The ultimate survival guide for medical students, interns, residents, and fellows, Staying Human during Residency Training provides time-tested advice and the latest information on every aspect of a resident’s life – from choosing a residency program, to coping with stress, enhancing self-care, and protecting personal and professional relationships.
Allan D. Peterkin, MD, provides hundreds of tips on how to cope with sleep deprivation, time pressures, and ethical and legal issues. This sixth edition is not only updated to reflect the latest research and resources, but also features new material on the latest issues in residency training, including social media use, patient-centred care, the medical humanities, and the “hidden curriculum” of residency. Presenting practical antidotes to cynicism, careerism, and burnout, Peterkin also offers guidance on fostering more empathic connection with patients and deepening relationships with colleagues, friends, and family.
Acknowledged by thousands of doctors across North America as an invaluable resource, Staying Human during Residency Training has helped to shape notions of trainee well-being for medical educators worldwide. Offering wise, compassionate, and professional counsel, this new edition again shows why it is required reading for medical students and new physicians pursuing postgraduate training.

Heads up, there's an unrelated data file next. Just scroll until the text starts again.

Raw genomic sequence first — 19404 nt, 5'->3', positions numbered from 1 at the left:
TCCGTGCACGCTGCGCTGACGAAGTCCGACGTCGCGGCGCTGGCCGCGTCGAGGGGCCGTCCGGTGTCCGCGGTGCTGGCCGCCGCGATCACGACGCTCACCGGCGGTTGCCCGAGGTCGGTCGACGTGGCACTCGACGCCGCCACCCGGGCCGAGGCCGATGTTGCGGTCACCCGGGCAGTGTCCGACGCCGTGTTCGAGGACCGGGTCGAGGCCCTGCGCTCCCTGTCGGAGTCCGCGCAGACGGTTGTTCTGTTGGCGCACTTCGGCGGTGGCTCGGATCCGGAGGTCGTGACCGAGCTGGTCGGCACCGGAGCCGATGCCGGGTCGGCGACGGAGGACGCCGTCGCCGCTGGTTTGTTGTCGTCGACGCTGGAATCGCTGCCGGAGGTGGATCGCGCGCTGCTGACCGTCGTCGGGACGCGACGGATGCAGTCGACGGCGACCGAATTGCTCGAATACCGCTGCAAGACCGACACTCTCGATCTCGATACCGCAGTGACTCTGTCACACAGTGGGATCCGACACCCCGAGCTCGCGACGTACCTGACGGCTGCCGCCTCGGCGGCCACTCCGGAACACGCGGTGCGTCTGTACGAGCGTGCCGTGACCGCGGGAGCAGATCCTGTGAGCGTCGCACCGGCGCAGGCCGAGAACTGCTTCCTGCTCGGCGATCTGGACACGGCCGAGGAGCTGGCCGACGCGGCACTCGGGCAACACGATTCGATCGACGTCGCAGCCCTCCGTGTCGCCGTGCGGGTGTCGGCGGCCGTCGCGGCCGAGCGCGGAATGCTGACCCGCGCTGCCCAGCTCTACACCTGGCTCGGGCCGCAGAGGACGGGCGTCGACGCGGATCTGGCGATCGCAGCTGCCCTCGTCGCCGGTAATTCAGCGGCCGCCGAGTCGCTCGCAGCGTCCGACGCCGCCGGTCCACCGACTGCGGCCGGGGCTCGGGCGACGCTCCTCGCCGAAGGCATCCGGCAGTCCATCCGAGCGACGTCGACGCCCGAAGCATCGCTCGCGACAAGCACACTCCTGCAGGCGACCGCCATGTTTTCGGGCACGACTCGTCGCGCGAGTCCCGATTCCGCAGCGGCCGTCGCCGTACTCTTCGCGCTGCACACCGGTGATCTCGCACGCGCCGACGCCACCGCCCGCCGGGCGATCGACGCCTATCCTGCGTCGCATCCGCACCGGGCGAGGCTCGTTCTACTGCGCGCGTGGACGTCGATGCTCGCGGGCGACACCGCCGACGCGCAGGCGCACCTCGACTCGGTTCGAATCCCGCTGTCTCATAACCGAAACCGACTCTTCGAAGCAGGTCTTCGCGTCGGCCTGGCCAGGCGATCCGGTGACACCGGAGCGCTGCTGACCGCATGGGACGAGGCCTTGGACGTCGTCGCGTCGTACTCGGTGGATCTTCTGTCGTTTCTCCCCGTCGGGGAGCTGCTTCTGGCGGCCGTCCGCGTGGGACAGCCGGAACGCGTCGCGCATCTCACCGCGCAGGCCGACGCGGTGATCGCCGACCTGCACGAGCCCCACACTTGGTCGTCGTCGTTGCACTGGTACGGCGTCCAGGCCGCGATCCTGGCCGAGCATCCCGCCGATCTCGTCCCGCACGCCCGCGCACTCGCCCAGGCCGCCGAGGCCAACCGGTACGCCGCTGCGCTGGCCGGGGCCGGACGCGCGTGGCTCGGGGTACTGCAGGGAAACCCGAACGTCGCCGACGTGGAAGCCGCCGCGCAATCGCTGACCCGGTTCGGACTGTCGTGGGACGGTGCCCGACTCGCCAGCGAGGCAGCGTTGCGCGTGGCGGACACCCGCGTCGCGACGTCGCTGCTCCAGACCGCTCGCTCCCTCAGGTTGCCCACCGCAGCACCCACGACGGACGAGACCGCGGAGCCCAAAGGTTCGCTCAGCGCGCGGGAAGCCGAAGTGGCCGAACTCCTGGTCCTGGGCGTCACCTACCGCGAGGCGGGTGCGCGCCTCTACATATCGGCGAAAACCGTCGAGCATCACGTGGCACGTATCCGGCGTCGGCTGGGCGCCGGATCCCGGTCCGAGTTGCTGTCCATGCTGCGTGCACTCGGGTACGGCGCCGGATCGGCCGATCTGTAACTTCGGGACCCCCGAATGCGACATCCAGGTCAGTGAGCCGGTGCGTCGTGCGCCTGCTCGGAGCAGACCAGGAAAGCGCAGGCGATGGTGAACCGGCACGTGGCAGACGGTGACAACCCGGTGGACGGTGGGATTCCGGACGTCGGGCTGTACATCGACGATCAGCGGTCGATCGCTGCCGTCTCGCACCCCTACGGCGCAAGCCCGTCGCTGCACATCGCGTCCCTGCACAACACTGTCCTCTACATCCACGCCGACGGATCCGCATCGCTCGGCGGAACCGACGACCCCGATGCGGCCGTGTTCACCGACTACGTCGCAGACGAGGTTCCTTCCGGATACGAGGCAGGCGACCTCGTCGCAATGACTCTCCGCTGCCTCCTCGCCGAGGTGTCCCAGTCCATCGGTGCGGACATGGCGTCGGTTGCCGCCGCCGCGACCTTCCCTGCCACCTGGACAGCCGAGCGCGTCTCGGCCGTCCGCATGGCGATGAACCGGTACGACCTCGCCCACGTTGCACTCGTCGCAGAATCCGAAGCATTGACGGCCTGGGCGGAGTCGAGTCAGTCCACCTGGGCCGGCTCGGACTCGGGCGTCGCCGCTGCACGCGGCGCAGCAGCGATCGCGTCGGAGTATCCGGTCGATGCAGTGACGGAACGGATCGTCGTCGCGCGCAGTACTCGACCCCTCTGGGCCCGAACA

"Staying Human during Residency Training is an important reminder: that humane treatment – of oneself and fellow residents, as well as our patients – is what makes a good doctor, and that one cannot have empathy without good self-caretaking. That is a lesson we can all afford to review."
— Sonya Rasminsky, CIR News
About the Author:
Allan D. Peterkin is a practicing psychiatrist and an associate professor in the Departments of Psychiatry and Community and Family Medicine at the University of Toronto, where he also heads the Health, Arts and Humanities Program (www.health-humanities.com).